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American Woodcock

American Woodcock
Scolopax minor
Upland Ground Birds | Family: Sandpipers, Scolopacidae

An estimated 25% of the species' North American population breeds within the Boreal Forest.



The American Woodcock is seldom seen, for its protective coloring renders it virtually invisible against a background of dried leaves. When flushed from underfoot, it zigzags off through the brush with a whistling of wings. Those fortunate enough to live near their breeding grounds may see woodcocks perform their courtship flight in early spring each year. In these spectacular aerial displays, the male spirals up to a considerable height, circles, then plummets down to earth, twittering as he descends. Woodcocks subsist chiefly on earthworms, which they extract with their long bills; the tip of the upper mandible is flexible so that they can grasp a worm while probing in mud without opening the bill. Insect larvae and occasionally vegetable matter are also eaten.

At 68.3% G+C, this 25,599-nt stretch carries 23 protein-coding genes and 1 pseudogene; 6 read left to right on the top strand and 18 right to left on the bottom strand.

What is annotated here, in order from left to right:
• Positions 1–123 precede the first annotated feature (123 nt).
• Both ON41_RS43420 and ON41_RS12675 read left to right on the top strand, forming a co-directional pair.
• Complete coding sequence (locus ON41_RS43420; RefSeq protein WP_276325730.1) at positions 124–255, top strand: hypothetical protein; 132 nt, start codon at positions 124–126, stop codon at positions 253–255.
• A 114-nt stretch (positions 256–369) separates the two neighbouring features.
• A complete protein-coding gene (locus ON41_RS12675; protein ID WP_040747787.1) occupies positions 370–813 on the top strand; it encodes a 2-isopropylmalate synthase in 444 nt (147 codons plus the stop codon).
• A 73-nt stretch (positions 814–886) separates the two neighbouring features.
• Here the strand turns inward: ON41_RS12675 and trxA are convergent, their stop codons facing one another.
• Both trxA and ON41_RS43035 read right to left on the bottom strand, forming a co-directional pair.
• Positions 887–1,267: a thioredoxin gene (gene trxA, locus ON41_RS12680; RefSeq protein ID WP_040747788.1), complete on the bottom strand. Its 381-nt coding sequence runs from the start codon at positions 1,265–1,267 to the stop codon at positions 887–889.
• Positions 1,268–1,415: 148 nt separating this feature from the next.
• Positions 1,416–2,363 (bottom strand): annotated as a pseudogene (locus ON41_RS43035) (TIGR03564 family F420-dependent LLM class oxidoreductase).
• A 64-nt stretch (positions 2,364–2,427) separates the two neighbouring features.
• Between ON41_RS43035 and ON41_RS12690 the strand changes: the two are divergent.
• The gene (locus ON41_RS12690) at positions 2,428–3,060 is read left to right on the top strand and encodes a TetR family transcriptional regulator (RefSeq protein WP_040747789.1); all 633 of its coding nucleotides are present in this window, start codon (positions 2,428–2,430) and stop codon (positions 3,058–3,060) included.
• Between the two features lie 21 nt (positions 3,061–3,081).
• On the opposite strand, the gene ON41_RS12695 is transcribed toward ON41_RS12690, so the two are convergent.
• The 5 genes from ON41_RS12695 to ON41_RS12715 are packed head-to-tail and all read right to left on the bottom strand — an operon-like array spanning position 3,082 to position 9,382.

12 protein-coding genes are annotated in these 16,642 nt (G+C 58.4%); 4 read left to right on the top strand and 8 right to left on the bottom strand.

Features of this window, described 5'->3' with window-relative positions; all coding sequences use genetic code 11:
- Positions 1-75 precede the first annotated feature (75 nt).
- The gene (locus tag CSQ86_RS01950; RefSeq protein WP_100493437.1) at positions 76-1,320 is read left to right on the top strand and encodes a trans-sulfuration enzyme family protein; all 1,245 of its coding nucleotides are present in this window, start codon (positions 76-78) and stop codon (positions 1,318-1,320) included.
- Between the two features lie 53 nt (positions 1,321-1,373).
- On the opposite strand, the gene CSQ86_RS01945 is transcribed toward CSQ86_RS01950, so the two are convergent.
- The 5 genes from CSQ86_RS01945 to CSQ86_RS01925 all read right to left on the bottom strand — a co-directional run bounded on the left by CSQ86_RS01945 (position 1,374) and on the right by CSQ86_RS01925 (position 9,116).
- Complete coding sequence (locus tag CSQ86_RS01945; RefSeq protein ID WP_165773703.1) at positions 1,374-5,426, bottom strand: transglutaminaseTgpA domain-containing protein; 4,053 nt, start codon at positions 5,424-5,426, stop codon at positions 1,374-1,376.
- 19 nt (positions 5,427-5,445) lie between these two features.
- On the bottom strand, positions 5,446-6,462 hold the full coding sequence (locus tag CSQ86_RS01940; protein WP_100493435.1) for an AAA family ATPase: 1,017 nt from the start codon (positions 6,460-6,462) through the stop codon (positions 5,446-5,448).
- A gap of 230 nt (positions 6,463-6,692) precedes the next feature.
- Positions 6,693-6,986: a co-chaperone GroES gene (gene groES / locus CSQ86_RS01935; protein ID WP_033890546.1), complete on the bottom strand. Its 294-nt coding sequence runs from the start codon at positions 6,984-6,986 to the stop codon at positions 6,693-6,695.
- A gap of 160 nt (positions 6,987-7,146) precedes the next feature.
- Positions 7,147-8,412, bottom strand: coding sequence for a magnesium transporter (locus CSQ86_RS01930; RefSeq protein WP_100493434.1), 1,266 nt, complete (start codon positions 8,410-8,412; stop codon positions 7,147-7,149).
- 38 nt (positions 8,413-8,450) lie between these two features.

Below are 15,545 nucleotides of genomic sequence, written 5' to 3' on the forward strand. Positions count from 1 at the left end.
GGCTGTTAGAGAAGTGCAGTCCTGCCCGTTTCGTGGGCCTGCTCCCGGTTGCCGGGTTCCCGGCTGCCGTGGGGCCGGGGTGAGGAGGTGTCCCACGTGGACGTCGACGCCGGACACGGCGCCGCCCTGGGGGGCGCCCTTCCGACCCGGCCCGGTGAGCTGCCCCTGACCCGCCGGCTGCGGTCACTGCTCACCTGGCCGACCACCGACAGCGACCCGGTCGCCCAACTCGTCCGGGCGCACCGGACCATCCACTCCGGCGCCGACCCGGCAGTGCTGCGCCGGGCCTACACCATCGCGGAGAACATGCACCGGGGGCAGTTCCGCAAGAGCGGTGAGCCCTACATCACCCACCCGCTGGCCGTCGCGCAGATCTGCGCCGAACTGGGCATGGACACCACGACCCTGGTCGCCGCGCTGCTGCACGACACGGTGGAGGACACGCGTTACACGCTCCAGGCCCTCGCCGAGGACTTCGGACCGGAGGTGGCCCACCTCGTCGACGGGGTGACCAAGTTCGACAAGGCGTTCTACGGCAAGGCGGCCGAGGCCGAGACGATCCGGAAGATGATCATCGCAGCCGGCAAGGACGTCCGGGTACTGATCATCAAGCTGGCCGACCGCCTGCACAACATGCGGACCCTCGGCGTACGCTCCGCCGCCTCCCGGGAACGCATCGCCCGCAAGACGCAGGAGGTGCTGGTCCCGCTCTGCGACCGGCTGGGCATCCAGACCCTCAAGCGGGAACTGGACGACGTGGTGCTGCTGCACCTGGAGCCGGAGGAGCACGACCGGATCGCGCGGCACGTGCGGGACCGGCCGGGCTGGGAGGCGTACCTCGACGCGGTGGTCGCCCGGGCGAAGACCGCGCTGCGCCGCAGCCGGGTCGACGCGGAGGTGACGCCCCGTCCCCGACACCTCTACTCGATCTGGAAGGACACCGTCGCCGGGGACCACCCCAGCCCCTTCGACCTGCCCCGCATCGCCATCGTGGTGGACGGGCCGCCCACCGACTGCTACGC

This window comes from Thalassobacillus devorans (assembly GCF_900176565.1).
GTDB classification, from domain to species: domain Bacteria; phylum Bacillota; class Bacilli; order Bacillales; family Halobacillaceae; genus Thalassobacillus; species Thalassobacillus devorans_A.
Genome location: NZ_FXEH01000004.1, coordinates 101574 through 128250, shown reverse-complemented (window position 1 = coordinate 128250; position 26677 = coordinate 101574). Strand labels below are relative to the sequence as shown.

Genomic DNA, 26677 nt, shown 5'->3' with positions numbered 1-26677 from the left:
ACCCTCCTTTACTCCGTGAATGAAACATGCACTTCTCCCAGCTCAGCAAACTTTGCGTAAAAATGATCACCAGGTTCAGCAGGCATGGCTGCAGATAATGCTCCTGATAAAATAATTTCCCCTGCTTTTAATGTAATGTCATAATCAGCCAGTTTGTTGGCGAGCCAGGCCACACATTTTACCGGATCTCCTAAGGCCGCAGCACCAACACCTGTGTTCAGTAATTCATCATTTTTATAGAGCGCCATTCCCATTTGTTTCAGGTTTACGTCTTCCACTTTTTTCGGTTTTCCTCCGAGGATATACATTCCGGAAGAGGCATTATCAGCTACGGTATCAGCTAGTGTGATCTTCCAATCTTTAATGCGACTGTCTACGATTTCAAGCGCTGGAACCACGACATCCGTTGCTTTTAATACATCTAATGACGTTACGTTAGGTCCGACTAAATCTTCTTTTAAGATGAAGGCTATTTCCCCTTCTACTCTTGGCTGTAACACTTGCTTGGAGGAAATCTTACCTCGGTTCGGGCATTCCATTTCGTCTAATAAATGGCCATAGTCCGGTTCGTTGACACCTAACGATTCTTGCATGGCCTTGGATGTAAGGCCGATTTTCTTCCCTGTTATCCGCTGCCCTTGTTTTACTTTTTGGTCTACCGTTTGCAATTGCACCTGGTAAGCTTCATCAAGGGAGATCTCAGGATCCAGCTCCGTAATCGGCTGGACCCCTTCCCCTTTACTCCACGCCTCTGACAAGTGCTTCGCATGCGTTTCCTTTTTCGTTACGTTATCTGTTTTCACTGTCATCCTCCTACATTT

11" (28 cm). A chunky, quail-sized bird with a very long bill and rounded wings. Rufous below, "dead leaf" pattern above, with transverse black bands on head. Eyes large, bulging, and located close to back of head.


A loud, buzzy bzeep! similar to the call of a nighthawk and often repeated on the ground about every two seconds during courtship.


4 buff eggs, spotted with brown, in a hollow among dead leaves or under a bush.


Moist woodlands and thickets near open fields.


Breeds from southern Manitoba and Newfoundland south to Texas, Gulf Coast states, and central Florida. Winters in southeastern states.